Mueller also noted the empty space in the dorms that would be created if the juniors were to live off campus.

“The big thing in my mind is just the facilities and the buildings are there, so what to do with those buildings once something like that is instituted. Do we make those some kind of recreation buildings or university center or something? Some sort of economic way to use those and to recycle that space,” Mueller said.

Future ideas and plans to implement new policy will be presented by the Presidential Advisory Committee to Dr. Fischer.

“We are going to put together a committee to represent students, that meet with the president on a regular basis so it’s going to be leaders of organizations like: Honor Council, Conduct Board, Greek Council, Tuvac, Trinity Diversity Connection, and Student Athlete Advisory Committee. Those organizations and the Coalition for Respect which was formed after the sexual assault crisis, along with a few others. The leaders of those plus me and Adam are going to meet on a bi-monthly basis with the president to discuss issues like this and to see what can be done,” McCutchen said.

The Presidential Advisory Committee has yet to have its first official meeting but it will hopefully serve as a way for the university leaders to represent students and ideas when meeting with President Fischer.

The plan to allow juniors to live off campus will face several challenges, McCutchen noted.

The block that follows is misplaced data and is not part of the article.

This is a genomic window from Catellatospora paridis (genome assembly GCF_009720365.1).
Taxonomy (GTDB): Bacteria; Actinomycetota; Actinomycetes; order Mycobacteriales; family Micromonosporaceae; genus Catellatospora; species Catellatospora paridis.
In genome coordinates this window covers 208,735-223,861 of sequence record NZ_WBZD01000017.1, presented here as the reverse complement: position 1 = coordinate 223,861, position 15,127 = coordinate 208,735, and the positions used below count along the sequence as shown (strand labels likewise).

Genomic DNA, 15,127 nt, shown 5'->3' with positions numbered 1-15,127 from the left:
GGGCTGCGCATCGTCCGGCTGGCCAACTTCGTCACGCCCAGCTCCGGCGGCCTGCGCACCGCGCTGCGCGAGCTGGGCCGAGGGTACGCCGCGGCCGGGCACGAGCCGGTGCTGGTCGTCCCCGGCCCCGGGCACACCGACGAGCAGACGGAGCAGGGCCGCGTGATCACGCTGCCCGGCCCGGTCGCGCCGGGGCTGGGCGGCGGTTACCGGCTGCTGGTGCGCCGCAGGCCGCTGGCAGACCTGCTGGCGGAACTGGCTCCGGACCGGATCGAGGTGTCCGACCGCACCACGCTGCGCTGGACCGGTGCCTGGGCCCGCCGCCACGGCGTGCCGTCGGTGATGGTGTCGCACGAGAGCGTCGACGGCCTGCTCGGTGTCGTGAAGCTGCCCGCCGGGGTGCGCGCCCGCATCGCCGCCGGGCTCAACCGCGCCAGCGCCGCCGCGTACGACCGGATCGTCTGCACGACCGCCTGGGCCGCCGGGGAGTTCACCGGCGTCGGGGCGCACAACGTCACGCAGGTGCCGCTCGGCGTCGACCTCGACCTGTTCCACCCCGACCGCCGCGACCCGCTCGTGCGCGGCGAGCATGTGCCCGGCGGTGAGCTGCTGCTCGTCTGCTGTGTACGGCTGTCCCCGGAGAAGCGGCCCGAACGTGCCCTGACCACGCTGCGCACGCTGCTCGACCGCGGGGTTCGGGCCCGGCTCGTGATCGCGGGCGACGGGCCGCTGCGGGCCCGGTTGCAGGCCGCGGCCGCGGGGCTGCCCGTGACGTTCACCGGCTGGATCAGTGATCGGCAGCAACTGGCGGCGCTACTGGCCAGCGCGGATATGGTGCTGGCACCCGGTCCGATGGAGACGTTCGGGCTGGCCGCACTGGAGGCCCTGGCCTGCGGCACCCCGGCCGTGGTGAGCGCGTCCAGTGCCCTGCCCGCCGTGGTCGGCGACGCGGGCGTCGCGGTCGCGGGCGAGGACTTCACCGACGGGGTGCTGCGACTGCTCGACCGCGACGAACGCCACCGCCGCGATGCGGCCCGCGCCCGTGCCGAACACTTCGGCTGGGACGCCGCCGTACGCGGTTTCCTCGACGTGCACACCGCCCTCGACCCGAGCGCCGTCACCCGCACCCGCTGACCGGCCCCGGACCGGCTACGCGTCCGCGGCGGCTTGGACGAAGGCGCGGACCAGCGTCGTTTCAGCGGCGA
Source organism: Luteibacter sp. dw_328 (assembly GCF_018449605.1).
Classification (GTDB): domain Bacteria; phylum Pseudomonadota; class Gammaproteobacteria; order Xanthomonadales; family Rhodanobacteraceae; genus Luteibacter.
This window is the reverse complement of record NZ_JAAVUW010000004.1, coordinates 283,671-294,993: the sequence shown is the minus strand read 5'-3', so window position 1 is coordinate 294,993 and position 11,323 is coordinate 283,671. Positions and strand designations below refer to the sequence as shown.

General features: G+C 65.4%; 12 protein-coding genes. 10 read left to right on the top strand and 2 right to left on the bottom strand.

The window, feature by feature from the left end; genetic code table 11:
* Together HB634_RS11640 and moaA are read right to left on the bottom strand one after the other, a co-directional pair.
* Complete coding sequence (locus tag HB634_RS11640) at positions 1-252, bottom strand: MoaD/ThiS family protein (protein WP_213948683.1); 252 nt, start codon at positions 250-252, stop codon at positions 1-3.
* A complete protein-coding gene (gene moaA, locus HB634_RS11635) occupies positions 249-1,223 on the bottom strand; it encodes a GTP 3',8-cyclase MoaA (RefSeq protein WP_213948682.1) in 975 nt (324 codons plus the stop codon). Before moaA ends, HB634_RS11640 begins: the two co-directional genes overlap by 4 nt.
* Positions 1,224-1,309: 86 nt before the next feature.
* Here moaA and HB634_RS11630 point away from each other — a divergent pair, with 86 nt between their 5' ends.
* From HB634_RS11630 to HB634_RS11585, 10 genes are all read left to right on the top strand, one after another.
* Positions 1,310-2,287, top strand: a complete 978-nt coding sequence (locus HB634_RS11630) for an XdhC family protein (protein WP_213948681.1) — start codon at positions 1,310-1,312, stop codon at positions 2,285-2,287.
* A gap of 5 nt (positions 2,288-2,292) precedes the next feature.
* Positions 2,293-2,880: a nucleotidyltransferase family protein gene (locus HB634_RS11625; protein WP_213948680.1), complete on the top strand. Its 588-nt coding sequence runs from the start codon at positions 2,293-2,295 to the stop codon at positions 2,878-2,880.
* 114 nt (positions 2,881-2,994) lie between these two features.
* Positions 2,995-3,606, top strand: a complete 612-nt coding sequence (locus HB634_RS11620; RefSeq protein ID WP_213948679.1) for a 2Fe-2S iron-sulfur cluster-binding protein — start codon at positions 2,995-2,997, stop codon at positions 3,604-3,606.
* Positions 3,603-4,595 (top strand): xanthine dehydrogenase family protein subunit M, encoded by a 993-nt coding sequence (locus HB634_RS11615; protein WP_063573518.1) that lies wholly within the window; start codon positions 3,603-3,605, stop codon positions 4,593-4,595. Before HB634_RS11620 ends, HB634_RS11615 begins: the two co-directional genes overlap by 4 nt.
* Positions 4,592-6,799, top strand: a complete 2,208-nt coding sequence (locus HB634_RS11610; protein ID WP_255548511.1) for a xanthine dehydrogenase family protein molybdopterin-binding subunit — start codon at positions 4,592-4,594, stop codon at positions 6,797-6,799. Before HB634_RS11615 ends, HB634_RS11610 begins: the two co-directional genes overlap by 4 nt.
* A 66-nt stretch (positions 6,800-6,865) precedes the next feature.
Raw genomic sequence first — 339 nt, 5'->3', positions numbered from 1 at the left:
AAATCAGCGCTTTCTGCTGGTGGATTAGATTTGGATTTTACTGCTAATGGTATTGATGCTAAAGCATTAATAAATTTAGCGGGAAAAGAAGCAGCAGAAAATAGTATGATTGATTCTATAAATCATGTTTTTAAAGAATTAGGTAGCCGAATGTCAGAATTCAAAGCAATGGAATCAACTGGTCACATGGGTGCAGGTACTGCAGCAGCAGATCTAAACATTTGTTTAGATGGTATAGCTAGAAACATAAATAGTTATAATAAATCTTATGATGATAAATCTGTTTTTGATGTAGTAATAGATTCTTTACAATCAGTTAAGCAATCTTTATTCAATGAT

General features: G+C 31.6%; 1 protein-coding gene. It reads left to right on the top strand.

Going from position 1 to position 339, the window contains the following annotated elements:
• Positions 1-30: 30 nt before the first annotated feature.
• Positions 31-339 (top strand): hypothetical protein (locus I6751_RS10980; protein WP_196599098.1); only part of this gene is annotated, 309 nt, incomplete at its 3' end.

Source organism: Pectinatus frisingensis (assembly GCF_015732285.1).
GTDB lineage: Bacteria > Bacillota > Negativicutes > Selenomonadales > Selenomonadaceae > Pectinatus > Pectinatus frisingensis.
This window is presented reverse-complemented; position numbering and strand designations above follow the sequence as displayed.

“The main issue is the fact that we have a contract with Aramark, so we have to fulfill that contract: that’s why they require the meal plans. That’s why they still make you pay your board. So that would need to be reworked in one-way or another,” McCutchen said. “The space itself needs to be filled, whether that means having a larger student body and population or figuring out some way to have those occupied and not just wasted away. So those two things are really the main part, and obviously the financial cost of it.”

Mueller explained the complications of the empty space in the dorms that would be created if juniors were allowed to live off campus.

“The big thing in my mind is just the facilities and the buildings are there, so what to do with those buildings once something like that is instituted. Do we make those some kind of recreation buildings or university center or something?” Mueller said. “Some sort of economic way to use those and to recycle that space.”

Future ideas and plans to implement new policy will be presented by the Presidential Advisory Committee to Fischer.

“We are going to put together a committee to represent students, that meet with the president on a regular basis so it’s going to be leaders of organizations like: Honor Council, Conduct Board, Greek Council, TUVAC, Trinity Diversity Connection and Student Athlete Advisory Committee. Those organizations and the Coalition for Respect which was formed after the sexual assault crisis, along with a few others,” McCutchen said. The leaders of those plus me and Adam are going to meet on a bi-monthly basis with the president to discuss issues like this and to see what can be done.”

The Presidential Advisory Committee has yet to have its first official meeting but it looks forward to being a way for the university leaders to represent students and ideas when meeting with President Fischer.